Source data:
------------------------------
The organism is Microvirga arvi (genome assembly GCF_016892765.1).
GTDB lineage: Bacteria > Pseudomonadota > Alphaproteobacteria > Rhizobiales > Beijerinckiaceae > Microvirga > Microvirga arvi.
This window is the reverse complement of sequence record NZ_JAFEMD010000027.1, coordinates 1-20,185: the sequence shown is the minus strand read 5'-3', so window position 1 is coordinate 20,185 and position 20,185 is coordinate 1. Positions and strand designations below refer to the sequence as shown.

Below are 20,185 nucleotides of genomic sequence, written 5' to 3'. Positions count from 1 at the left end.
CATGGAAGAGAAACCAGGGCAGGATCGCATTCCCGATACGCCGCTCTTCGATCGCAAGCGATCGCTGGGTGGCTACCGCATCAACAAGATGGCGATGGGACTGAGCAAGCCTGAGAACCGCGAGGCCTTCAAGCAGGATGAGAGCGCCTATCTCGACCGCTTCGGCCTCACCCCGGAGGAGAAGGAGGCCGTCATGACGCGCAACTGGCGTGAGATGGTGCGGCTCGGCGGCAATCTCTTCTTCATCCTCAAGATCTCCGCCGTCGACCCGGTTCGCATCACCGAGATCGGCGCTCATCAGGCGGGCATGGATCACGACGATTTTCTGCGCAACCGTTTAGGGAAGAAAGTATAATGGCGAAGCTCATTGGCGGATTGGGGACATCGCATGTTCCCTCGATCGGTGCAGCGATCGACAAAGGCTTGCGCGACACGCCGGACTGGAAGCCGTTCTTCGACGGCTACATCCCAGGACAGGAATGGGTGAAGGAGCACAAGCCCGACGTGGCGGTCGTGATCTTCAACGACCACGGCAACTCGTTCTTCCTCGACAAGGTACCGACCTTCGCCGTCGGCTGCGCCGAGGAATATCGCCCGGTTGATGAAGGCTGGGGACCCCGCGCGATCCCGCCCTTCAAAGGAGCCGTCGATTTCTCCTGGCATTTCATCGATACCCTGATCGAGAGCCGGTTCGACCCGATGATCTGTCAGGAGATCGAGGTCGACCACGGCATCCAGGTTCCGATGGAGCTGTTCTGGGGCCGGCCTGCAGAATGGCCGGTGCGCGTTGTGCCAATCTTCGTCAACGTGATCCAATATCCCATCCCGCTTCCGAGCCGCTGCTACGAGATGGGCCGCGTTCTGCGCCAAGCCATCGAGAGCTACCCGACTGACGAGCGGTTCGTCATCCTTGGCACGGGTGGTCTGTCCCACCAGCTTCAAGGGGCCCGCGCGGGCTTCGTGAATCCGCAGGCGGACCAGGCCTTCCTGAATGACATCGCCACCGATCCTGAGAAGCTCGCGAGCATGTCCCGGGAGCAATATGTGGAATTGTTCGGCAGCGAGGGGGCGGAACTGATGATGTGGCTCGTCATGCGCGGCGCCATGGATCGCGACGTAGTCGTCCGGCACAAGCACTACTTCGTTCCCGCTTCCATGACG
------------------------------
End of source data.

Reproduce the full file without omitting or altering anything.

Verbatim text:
The organism is Microvirga arvi (genome assembly GCF_016892765.1).
GTDB lineage: Bacteria > Pseudomonadota > Alphaproteobacteria > Rhizobiales > Beijerinckiaceae > Microvirga > Microvirga arvi.
This window is the reverse complement of sequence record NZ_JAFEMD010000027.1, coordinates 1-20,185: the sequence shown is the minus strand read 5'-3', so window position 1 is coordinate 20,185 and position 20,185 is coordinate 1. Positions and strand designations below refer to the sequence as shown.

Below are 20,185 nucleotides of genomic sequence, written 5' to 3'. Positions count from 1 at the left end.
CATGGAAGAGAAACCAGGGCAGGATCGCATTCCCGATACGCCGCTCTTCGATCGCAAGCGATCGCTGGGTGGCTACCGCATCAACAAGATGGCGATGGGACTGAGCAAGCCTGAGAACCGCGAGGCCTTCAAGCAGGATGAGAGCGCCTATCTCGACCGCTTCGGCCTCACCCCGGAGGAGAAGGAGGCCGTCATGACGCGCAACTGGCGTGAGATGGTGCGGCTCGGCGGCAATCTCTTCTTCATCCTCAAGATCTCCGCCGTCGACCCGGTTCGCATCACCGAGATCGGCGCTCATCAGGCGGGCATGGATCACGACGATTTTCTGCGCAACCGTTTAGGGAAGAAAGTATAATGGCGAAGCTCATTGGCGGATTGGGGACATCGCATGTTCCCTCGATCGGTGCAGCGATCGACAAAGGCTTGCGCGACACGCCGGACTGGAAGCCGTTCTTCGACGGCTACATCCCAGGACAGGAATGGGTGAAGGAGCACAAGCCCGACGTGGCGGTCGTGATCTTCAACGACCACGGCAACTCGTTCTTCCTCGACAAGGTACCGACCTTCGCCGTCGGCTGCGCCGAGGAATATCGCCCGGTTGATGAAGGCTGGGGACCCCGCGCGATCCCGCCCTTCAAAGGAGCCGTCGATTTCTCCTGGCATTTCATCGATACCCTGATCGAGAGCCGGTTCGACCCGATGATCTGTCAGGAGATCGAGGTCGACCACGGCATCCAGGTTCCGATGGAGCTGTTCTGGGGCCGGCCTGCAGAATGGCCGGTGCGCGTTGTGCCAATCTTCGTCAACGTGATCCAATATCCCATCCCGCTTCCGAGCCGCTGCTACGAGATGGGCCGCGTTCTGCGCCAAGCCATCGAGAGCTACCCGACTGACGAGCGGTTCGTCATCCTTGGCACGGGTGGTCTGTCCCACCAGCTTCAAGGGGCCCGCGCGGGCTTCGTGAATCCGCAGGCGGACCAGGCCTTCCTGAATGACATCGCCACCGATCCTGAGAAGCTCGCGAGCATGTCCCGGGAGCAATATGTGGAATTGTTCGGCAGCGAGGGGGCGGAACTGATGATGTGGCTCGTCATGCGCGGCGCCATGGATCGCGACGTAGTCGTCCGGCACAAGCACTACTTCGTTCCCGCTTCCATGACG